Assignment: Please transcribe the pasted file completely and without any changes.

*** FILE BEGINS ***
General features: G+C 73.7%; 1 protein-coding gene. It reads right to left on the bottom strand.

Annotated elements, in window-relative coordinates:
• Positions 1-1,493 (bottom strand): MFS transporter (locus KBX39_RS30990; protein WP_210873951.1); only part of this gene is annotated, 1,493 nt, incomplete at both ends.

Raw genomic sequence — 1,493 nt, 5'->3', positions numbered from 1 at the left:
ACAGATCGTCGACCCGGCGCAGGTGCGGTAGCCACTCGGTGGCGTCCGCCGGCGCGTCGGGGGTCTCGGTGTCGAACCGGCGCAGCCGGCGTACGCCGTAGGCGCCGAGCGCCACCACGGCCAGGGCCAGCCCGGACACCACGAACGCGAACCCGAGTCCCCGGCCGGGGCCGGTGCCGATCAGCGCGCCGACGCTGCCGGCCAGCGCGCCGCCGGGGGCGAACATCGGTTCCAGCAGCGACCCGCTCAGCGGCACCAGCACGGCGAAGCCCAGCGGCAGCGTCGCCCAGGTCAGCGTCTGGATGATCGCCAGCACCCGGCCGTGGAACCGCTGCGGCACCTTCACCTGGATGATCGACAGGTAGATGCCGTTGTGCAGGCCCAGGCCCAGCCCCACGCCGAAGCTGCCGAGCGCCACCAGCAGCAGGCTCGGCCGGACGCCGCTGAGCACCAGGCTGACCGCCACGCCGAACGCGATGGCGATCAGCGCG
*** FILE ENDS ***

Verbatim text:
General features: G+C 73.7%; 1 protein-coding gene. It reads right to left on the bottom strand.

Annotated elements, in window-relative coordinates:
• Positions 1-1,493 (bottom strand): MFS transporter (locus KBX39_RS30990; protein WP_210873951.1); only part of this gene is annotated, 1,493 nt, incomplete at both ends.

Raw genomic sequence — 1,493 nt, 5'->3', positions numbered from 1 at the left:
ACAGATCGTCGACCCGGCGCAGGTGCGGTAGCCACTCGGTGGCGTCCGCCGGCGCGTCGGGGGTCTCGGTGTCGAACCGGCGCAGCCGGCGTACGCCGTAGGCGCCGAGCGCCACCACGGCCAGGGCCAGCCCGGACACCACGAACGCGAACCCGAGTCCCCGGCCGGGGCCGGTGCCGATCAGCGCGCCGACGCTGCCGGCCAGCGCGCCGCCGGGGGCGAACATCGGTTCCAGCAGCGACCCGCTCAGCGGCACCAGCACGGCGAAGCCCAGCGGCAGCGTCGCCCAGGTCAGCGTCTGGATGATCGCCAGCACCCGGCCGTGGAACCGCTGCGGCACCTTCACCTGGATGATCGACAGGTAGATGCCGTTGTGCAGGCCCAGGCCCAGCCCCACGCCGAAGCTGCCGAGCGCCACCAGCAGCAGGCTCGGCCGGACGCCGCTGAGCACCAGGCTGACCGCCACGCCGAACGCGATGGCGATCAGCGCG